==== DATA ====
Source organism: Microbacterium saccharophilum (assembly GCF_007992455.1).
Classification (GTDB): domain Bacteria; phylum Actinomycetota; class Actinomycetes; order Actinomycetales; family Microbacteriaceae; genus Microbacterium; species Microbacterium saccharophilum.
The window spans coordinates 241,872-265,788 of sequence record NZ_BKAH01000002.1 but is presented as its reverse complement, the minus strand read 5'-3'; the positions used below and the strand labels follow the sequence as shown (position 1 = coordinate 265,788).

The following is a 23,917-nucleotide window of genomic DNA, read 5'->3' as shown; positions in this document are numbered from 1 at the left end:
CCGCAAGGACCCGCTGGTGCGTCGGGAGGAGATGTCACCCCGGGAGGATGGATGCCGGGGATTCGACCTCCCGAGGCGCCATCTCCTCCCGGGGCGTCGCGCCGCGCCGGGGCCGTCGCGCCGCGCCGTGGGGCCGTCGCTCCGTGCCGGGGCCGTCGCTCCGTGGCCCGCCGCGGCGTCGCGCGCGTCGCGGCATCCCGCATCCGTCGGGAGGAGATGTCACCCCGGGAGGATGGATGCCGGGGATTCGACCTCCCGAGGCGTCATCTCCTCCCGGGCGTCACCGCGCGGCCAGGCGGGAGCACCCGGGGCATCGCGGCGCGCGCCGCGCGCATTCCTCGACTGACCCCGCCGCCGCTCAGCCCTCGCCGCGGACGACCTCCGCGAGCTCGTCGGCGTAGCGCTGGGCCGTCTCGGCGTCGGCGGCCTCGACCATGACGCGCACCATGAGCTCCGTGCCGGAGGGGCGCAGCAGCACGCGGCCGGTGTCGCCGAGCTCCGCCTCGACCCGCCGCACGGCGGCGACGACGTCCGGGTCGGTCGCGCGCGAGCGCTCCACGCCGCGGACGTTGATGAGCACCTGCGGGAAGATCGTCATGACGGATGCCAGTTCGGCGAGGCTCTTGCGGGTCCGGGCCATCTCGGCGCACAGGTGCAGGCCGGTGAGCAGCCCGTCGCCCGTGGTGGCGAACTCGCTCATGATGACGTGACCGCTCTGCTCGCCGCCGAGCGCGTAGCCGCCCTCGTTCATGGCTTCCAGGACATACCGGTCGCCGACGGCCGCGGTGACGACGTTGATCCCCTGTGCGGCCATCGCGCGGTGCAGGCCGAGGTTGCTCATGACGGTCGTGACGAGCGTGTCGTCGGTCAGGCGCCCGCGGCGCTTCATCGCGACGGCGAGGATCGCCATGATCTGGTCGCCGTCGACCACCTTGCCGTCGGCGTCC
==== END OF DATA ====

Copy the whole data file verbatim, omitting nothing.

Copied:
Source organism: Microbacterium saccharophilum (assembly GCF_007992455.1).
Classification (GTDB): domain Bacteria; phylum Actinomycetota; class Actinomycetes; order Actinomycetales; family Microbacteriaceae; genus Microbacterium; species Microbacterium saccharophilum.
The window spans coordinates 241,872-265,788 of sequence record NZ_BKAH01000002.1 but is presented as its reverse complement, the minus strand read 5'-3'; the positions used below and the strand labels follow the sequence as shown (position 1 = coordinate 265,788).

The following is a 23,917-nucleotide window of genomic DNA, read 5'->3' as shown; positions in this document are numbered from 1 at the left end:
CCGCAAGGACCCGCTGGTGCGTCGGGAGGAGATGTCACCCCGGGAGGATGGATGCCGGGGATTCGACCTCCCGAGGCGCCATCTCCTCCCGGGGCGTCGCGCCGCGCCGGGGCCGTCGCGCCGCGCCGTGGGGCCGTCGCTCCGTGCCGGGGCCGTCGCTCCGTGGCCCGCCGCGGCGTCGCGCGCGTCGCGGCATCCCGCATCCGTCGGGAGGAGATGTCACCCCGGGAGGATGGATGCCGGGGATTCGACCTCCCGAGGCGTCATCTCCTCCCGGGCGTCACCGCGCGGCCAGGCGGGAGCACCCGGGGCATCGCGGCGCGCGCCGCGCGCATTCCTCGACTGACCCCGCCGCCGCTCAGCCCTCGCCGCGGACGACCTCCGCGAGCTCGTCGGCGTAGCGCTGGGCCGTCTCGGCGTCGGCGGCCTCGACCATGACGCGCACCATGAGCTCCGTGCCGGAGGGGCGCAGCAGCACGCGGCCGGTGTCGCCGAGCTCCGCCTCGACCCGCCGCACGGCGGCGACGACGTCCGGGTCGGTCGCGCGCGAGCGCTCCACGCCGCGGACGTTGATGAGCACCTGCGGGAAGATCGTCATGACGGATGCCAGTTCGGCGAGGCTCTTGCGGGTCCGGGCCATCTCGGCGCACAGGTGCAGGCCGGTGAGCAGCCCGTCGCCCGTGGTGGCGAACTCGCTCATGATGACGTGACCGCTCTGCTCGCCGCCGAGCGCGTAGCCGCCCTCGTTCATGGCTTCCAGGACATACCGGTCGCCGACGGCCGCGGTGACGACGTTGATCCCCTGTGCGGCCATCGCGCGGTGCAGGCCGAGGTTGCTCATGACGGTCGTGACGAGCGTGTCGTCGGTCAGGCGCCCGCGGCGCTTCATCGCGACGGCGAGGATCGCCATGATCTGGTCGCCGTCGACCACCTTGCCGTCGGCGTCC